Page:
Chef Chat: Christopher Mayo of Metro Brasserie

Categories: Chef Chat
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​​Christopher Mayo may be a fresh face at Metro Brasserie (he was named executive chef when Matt Taylor left in November), but he's certainly no food-scene virgin. 

At the tender age of 20, Mayo opened Grilled Expedition at Desert Ridge. Later he split for culinary school in New York, then to the kitchens of Daniel and Savoy and back to Phoenix for stints at T. Cook's at the Royal Palms and J&G Steakhouse at the Phoenician.
 
Now, at Metro Brasserie, his work is cut out for him. The scene along Stetson Drive in Scottsdale isn't what it was before the economy crashed, and Mayo is doing his best to prove that French cuisine can survive in Scottsdale, even if that means including a burger or two on the menu.

Chef Mayo stops in with us this week to share his experiences behind the stove, his take on Scottsdale cuisine and his critique of truffles. 

What flavor is Scottsdale missing?
I like to cook with rabbit. I think it's very versatile and i don't think enough people cook with it or really give it a chance. Some people are afraid of it but it really has some mild flavors; it's not all that far away from chicken.
What ingredient is overhyped right now? 
I think truffles are probably a little overhyped. They're great and amazing and expensive and luxurious, but when it comes down to it, i think a lot of chefs use them as a crutch to help out a weaker dish that might not have any punch or interest. They just shave a little truffle over the top and they think it's going to fix it.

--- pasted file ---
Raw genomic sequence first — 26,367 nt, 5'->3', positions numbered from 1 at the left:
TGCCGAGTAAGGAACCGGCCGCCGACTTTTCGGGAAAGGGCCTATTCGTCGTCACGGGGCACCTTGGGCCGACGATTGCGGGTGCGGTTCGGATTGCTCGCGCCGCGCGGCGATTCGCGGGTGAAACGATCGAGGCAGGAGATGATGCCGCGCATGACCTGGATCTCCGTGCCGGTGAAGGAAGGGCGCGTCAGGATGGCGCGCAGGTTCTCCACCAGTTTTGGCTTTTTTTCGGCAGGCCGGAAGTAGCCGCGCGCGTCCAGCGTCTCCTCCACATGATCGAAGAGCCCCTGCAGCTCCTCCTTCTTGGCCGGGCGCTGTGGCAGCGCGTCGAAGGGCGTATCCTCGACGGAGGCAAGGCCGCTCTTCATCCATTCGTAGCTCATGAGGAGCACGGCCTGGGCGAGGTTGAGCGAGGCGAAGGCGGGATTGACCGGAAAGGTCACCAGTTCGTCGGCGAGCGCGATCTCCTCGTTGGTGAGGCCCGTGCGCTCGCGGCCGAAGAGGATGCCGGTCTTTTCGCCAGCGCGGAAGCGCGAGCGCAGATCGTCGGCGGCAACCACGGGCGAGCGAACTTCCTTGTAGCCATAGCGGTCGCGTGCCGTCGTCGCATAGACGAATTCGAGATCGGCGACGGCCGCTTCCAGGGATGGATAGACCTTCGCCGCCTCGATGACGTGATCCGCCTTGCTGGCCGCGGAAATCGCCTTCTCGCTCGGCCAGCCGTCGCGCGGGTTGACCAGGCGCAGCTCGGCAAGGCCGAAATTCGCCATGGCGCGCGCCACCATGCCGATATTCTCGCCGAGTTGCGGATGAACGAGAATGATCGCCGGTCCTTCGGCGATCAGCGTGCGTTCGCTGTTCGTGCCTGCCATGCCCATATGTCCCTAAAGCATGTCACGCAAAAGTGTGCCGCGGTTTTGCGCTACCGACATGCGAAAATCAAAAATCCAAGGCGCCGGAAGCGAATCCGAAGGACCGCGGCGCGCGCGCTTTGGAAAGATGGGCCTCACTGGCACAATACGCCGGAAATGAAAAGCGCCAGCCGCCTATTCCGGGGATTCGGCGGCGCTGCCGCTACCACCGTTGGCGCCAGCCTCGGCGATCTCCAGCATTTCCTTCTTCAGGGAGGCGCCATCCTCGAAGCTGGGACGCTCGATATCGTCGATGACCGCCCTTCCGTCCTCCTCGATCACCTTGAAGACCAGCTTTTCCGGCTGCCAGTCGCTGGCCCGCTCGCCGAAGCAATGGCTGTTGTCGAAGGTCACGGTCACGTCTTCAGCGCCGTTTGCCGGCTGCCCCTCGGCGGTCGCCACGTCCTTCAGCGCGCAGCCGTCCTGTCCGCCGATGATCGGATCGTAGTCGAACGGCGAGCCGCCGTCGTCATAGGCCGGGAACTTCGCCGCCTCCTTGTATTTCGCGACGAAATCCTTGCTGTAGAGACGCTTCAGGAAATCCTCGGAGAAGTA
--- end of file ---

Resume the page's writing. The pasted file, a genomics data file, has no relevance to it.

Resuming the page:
You were a head chef, opening a restaurant at 20 years old. What was that like?
We were fairly busy right off the bat so it was a challenge every day. I was a kid in a supervisory role for the first time. My management skills were terrible. I was probably cocky and yelling at people when i shouldn't have been, but it's all part of the learning experience. 

You were also on the Iron Chef. How was cooking in front of a camera? 
We went up against Kat Kora and our secret ingredient was ham. It's kind of a funny story because when I think of ham and I think when most people think of ham, it's a piece of deli meat. Then they lift the curtain and seven whole legs of pork were staring right back at us .... it wasn't like deli meat at all. We made a bunch of dishes, and lost by one point, but it was a lot of fun. 

Do you watch other competitions or food shows? 
 I kind of feel like the Food Network has become the MTV of food. MTV used to play music and the Food Network used to show cooking. Now it's full of cake competitions and science ingredient shows. I'll watch Top Chef from time to time, but that's about it.
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